Washington, DC — In the initial stages of sleep, energy levels increase dramatically in brain regions found to be active during waking hours, according to new research in the June 30 issue of the Journal of Neuroscience. These results suggest that a surge of cellular energy may replenish brain processes needed to function normally while awake.
A good night's rest has clear restorative benefits, but evidence of the actual biological processes that occur during sleep has been elusive. Radhika Basheer, PhD, and Robert McCarley, MD, of Boston V.A. Healthcare System and Harvard Medical School, proposed that brain energy levels are key to nightly restoration.
As I sit here fighting off sleep in order to finish this post I'm thinking I need to get to sleep in order to process all the events of the day and clean out all the clutter of information and events of the day. Perhaps ATP gets used heavily to do that while asleep. But the real meaning of this study is not clear. Does more ATP get synthesized or does less ATP get used?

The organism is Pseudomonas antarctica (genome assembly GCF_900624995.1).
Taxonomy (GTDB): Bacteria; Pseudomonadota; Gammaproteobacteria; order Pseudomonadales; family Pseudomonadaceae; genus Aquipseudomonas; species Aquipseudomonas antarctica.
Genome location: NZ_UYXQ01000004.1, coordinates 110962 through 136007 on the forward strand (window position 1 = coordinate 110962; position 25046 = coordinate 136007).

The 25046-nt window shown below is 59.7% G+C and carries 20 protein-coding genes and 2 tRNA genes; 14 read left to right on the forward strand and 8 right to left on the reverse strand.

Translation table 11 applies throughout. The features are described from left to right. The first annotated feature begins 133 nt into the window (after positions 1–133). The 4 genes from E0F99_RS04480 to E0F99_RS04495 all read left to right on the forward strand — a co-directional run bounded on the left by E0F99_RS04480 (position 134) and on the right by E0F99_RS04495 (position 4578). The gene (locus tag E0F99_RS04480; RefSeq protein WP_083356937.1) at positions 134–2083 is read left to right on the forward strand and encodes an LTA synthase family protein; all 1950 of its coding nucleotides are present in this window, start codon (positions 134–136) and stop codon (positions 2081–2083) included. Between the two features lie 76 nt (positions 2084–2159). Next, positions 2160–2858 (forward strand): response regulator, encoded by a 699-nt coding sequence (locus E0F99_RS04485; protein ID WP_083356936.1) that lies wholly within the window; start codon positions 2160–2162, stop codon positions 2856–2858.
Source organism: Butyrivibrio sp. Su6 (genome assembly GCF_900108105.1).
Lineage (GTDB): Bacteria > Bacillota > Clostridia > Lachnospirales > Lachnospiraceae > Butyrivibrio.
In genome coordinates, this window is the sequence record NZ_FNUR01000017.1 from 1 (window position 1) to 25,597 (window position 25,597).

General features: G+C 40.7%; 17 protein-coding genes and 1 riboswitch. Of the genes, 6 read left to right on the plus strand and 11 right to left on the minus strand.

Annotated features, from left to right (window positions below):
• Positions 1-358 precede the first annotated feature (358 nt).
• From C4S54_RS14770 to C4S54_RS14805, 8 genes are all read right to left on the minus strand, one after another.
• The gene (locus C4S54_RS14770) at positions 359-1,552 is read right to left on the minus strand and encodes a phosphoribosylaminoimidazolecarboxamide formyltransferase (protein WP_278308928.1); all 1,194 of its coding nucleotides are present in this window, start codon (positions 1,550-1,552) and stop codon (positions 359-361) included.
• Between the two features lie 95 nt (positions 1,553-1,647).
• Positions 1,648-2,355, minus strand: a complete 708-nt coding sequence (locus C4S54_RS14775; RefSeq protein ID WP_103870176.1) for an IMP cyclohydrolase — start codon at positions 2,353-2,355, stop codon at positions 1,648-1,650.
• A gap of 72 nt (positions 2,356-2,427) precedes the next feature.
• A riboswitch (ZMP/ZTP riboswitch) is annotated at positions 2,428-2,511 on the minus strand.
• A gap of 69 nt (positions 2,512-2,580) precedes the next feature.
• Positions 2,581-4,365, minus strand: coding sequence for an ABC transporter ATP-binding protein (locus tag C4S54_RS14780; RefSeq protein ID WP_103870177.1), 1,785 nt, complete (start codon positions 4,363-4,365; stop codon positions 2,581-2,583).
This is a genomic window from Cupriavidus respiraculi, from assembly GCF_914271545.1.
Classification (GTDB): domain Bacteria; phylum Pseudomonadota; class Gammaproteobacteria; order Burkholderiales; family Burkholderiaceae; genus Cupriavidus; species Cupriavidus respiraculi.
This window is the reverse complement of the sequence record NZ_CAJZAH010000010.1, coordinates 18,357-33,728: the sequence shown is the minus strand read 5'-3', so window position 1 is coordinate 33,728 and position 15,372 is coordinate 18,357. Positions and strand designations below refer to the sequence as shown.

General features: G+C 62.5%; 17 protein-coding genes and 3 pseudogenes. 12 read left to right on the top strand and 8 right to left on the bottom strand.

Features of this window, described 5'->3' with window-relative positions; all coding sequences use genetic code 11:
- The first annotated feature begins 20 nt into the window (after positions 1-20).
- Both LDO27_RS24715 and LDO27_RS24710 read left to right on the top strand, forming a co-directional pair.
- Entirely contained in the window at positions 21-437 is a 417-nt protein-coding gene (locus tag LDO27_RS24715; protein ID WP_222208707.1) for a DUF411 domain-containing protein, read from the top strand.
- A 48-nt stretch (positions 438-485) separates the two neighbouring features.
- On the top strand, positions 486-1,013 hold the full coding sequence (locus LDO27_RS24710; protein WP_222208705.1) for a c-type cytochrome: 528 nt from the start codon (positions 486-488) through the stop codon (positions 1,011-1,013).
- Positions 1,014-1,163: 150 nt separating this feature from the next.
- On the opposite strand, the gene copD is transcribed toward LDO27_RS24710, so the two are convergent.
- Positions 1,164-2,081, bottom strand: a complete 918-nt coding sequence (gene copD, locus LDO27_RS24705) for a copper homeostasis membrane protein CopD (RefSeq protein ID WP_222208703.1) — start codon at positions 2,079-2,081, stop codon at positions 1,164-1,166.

"This research provides intriguing evidence that a sleep-dependent energy surge is needed to facilitate the restorative biosynthetic processes," said Robert Greene, MD, PhD, of the University of Texas Southwestern, a sleep expert who was unaffiliated with the study. He observed that questions arise from the findings, such as the specific cause of the ATP surge. "The authors propose that the surge is related to decreases in brain cell activity during sleep, but it may be due to many other factors as well, including cellular signaling in the brain," he said.
Do you get enough sleep? If you don't you are probably missing out on the full restorative potential of sleep.
|Share |||Randall Parker, 2010 June 29 11:02 PM Brain Sleep|